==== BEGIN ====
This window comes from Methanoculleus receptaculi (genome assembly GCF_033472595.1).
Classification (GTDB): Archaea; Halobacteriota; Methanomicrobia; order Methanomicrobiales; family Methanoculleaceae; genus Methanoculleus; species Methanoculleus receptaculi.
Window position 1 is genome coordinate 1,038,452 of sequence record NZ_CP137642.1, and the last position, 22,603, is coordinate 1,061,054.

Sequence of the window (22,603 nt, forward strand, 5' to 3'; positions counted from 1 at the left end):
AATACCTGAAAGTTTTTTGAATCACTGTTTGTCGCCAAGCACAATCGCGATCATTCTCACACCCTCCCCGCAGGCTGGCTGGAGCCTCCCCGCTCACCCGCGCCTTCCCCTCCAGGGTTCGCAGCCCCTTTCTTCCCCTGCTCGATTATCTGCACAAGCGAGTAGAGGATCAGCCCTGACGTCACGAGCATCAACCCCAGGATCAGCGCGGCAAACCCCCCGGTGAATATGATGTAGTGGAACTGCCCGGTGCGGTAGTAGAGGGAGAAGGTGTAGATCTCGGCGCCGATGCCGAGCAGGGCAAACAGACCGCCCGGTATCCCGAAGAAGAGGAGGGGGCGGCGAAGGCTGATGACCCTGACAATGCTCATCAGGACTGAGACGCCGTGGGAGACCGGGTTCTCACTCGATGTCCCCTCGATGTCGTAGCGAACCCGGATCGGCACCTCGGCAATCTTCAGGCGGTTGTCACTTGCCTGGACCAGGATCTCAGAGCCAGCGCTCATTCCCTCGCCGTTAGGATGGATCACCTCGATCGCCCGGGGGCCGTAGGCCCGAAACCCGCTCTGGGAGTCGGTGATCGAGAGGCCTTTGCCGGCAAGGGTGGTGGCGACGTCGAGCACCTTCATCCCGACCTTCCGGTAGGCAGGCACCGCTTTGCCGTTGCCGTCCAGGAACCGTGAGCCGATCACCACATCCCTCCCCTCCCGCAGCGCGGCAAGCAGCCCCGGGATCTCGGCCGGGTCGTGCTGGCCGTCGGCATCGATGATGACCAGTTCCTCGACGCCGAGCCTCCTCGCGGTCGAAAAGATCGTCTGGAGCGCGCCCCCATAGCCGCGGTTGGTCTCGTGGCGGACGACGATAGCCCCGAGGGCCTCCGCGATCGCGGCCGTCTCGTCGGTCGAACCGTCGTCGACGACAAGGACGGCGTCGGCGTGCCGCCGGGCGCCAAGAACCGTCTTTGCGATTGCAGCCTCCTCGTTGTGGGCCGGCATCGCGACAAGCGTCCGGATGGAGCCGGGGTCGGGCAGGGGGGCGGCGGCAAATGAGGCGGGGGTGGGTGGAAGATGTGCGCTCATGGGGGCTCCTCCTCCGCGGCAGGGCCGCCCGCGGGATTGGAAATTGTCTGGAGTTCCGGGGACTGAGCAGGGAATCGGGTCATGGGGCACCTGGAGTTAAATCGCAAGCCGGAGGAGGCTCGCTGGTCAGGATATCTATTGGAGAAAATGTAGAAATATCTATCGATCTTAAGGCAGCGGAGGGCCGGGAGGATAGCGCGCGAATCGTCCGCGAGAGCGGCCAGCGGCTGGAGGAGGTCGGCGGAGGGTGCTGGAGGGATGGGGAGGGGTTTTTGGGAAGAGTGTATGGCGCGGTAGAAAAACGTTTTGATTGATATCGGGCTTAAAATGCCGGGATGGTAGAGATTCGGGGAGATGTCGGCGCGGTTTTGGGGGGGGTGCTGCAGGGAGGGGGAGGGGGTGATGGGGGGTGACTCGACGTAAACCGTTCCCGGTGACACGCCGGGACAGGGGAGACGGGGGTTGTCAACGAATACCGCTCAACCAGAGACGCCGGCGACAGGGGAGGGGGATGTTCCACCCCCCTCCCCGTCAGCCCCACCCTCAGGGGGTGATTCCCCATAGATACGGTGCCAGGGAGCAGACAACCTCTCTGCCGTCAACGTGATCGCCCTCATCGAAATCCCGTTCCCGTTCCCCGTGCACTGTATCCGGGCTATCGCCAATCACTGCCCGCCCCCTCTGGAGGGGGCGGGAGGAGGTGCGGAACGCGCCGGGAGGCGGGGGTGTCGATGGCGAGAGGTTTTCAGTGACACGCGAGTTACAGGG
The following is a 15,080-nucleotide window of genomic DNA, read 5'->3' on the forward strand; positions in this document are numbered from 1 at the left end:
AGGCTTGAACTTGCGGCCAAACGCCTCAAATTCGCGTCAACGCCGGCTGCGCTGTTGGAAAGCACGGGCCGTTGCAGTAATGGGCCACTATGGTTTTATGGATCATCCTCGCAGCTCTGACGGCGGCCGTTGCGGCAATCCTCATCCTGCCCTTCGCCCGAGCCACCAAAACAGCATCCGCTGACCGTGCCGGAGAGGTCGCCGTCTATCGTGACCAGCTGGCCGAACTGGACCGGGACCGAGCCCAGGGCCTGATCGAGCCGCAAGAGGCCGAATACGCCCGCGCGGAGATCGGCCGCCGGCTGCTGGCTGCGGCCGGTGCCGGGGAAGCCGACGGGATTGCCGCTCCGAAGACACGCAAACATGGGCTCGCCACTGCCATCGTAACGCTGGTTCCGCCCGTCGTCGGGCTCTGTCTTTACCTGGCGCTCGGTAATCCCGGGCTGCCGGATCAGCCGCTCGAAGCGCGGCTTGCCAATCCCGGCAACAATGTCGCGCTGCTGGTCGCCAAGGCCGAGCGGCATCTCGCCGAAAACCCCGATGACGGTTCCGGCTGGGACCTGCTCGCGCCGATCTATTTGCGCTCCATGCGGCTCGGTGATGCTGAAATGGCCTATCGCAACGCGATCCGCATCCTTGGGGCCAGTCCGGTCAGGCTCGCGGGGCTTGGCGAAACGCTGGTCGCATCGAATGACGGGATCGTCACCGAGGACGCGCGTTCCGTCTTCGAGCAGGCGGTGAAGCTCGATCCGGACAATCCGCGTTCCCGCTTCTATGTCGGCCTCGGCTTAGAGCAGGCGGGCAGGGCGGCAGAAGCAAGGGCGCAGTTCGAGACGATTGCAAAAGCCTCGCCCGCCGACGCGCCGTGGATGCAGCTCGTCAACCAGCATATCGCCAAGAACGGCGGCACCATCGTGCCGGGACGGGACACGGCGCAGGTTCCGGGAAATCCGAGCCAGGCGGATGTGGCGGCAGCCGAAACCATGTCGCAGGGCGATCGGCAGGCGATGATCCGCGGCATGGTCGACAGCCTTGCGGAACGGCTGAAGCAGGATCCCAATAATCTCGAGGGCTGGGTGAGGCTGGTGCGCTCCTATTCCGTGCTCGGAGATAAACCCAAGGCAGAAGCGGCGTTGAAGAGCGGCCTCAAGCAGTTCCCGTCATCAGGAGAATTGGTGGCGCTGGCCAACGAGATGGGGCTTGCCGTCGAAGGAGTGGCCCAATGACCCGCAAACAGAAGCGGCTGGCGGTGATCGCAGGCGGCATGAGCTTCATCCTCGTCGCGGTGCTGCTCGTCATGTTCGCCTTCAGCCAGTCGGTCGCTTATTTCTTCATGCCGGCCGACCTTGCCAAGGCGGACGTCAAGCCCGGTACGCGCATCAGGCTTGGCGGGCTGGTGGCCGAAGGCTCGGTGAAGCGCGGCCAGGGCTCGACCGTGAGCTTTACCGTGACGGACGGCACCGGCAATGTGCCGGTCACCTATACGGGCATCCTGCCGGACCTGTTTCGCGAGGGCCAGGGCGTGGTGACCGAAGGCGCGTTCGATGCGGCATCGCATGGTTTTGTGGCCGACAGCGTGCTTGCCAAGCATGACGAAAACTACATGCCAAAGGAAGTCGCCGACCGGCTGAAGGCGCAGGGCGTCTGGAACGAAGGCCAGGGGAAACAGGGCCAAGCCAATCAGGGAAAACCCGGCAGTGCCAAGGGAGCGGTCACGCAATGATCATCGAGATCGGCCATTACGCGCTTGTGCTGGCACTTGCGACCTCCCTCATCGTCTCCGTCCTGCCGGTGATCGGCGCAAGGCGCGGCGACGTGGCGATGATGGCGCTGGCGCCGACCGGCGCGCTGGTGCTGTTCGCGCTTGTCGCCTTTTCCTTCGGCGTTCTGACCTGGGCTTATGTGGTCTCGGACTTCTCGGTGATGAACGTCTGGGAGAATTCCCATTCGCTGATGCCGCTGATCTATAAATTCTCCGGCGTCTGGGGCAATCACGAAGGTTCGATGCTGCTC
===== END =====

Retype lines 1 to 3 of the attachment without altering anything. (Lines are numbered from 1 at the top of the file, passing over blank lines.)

This window comes from Methanoculleus receptaculi (genome assembly GCF_033472595.1).
Classification (GTDB): Archaea; Halobacteriota; Methanomicrobia; order Methanomicrobiales; family Methanoculleaceae; genus Methanoculleus; species Methanoculleus receptaculi.
Window position 1 is genome coordinate 1,038,452 of sequence record NZ_CP137642.1, and the last position, 22,603, is coordinate 1,061,054.